Friday, August 28, 2009
You will find few experts who will spout definitive answers around the subject of sex-selection. The topic is neither simple, nor clean-cut along lines of political beliefs or moral values.
Some view the issue as a matter of simple economics: Bioethicist Jacob M. Appel posits that if governments were to offer financial incentives for having female children, the gender imbalance currently happening as a result of sex-selection would even itself out. But does this view leave out some very important aspects of the issue? Sex-selection often comes from deeply-rooted cultural traditions. While these traditions are often influenced by economic factors, such as dowries and inheritance, how much does it have to do with a more underlying view of a woman’s role in society?
Passing anti-sex-selection legislation is a tactic that many experts on the subject believe to be questionable, at best. That hasn’t stopped legislators from trying, however. U.S. Representative Trent Franks (R- Ariz.) has introduced federal legislation that would make it illegal to terminate a pregnancy, based on the sex or race of a fetus. Franks is hardly the first person to have gone down the policy road. There are a large handful of countries that have some sort of law on the books relating to sex-selection - including Australia, China, India, and Canada - and just earlier this year Oklahoma passed a bill banning sex-selective abortions. Though there’s some research on how well sex-selection laws work, there’s still a lot to learn, and a lot of the effects are not so easily measured.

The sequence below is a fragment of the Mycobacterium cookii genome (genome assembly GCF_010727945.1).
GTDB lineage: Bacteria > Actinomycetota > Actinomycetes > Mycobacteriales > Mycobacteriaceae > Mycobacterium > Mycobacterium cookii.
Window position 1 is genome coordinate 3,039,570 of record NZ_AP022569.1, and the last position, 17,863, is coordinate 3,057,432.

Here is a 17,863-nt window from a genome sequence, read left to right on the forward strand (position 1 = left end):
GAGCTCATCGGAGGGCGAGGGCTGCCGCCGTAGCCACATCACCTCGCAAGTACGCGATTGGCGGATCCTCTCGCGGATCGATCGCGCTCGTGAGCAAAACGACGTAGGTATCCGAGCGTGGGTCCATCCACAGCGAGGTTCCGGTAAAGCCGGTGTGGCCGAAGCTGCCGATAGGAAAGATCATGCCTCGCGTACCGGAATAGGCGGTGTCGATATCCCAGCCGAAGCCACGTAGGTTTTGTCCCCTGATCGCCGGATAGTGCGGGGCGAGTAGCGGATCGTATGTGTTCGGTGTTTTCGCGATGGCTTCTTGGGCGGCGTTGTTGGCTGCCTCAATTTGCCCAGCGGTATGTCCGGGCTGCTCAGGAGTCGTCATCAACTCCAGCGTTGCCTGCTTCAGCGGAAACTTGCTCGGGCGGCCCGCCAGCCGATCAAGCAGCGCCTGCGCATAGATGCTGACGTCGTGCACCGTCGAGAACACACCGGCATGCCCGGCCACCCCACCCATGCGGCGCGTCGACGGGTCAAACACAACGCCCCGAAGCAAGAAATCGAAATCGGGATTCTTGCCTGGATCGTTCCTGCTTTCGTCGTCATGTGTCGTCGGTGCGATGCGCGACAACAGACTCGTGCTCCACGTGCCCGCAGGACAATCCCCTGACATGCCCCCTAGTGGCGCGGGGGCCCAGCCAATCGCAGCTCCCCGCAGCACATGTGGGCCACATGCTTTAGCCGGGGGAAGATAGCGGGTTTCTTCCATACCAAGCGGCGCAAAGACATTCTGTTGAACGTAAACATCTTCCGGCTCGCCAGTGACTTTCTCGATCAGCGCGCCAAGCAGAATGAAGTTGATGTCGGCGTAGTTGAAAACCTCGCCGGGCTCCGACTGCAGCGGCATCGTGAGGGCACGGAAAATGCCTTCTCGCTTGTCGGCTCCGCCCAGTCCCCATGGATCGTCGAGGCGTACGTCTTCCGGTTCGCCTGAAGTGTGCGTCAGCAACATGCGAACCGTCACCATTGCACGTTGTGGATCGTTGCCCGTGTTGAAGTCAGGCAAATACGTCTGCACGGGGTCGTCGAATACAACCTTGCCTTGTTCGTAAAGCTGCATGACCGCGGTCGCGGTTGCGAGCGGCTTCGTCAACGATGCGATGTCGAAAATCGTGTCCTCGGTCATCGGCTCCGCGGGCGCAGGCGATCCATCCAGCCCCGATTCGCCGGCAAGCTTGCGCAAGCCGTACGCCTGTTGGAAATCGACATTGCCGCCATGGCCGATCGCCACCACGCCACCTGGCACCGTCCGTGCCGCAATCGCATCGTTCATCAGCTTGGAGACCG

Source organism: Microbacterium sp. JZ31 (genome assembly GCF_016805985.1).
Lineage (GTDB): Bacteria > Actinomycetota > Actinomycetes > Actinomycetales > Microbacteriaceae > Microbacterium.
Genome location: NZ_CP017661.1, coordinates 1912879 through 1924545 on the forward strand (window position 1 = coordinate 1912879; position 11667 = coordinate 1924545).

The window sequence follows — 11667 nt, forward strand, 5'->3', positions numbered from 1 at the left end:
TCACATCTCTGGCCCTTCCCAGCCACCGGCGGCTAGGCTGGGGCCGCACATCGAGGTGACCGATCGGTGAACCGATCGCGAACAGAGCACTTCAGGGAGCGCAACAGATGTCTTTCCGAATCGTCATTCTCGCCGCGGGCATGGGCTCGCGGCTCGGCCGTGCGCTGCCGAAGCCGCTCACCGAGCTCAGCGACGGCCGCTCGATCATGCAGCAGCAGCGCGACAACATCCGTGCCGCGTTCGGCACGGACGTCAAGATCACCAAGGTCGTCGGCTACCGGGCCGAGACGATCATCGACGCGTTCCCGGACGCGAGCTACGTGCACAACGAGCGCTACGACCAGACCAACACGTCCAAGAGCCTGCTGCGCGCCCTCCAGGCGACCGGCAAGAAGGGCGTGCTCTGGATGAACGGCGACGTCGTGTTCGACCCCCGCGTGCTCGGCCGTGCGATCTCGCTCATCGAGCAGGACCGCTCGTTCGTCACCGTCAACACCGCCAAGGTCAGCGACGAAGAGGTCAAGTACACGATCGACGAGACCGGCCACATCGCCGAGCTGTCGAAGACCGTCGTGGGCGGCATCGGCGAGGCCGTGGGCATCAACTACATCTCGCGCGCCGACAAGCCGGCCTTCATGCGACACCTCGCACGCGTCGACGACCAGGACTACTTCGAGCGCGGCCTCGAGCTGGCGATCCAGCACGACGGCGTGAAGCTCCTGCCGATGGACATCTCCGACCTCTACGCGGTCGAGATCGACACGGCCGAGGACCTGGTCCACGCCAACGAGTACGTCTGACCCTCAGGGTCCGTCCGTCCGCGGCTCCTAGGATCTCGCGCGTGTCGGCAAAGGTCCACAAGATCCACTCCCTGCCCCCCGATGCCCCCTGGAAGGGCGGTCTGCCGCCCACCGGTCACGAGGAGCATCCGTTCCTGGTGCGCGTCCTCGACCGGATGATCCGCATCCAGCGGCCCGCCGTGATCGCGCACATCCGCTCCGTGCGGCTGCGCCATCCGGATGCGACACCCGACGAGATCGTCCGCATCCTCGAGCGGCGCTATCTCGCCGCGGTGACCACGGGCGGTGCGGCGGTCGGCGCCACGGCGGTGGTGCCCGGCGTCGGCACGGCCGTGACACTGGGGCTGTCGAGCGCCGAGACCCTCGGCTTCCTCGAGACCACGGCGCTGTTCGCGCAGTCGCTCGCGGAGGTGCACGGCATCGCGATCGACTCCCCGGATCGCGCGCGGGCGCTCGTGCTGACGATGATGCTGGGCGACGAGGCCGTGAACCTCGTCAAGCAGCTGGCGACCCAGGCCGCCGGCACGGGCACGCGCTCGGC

Perhaps the most high profile dilemma concerning sex-selection is its intersection with the pro-choice community. How does this fit into the feminist perspective of a woman having autonomy when it comes to her own body? Hillary Clinton recently spoke out against sex selection and her comments have been labeled by anti-abortion groups as “traitorism in the ranks of the abortion advocates.” Is it not possible to have a nuanced view on such a highly contentious issue as abortion?
The most important thing, it seems, is to allow the debate to have its own framework. To recognize that the world of assisted reproductive technology is ever-changing and that the way in which we approach a dialogue on these issues must change along with it.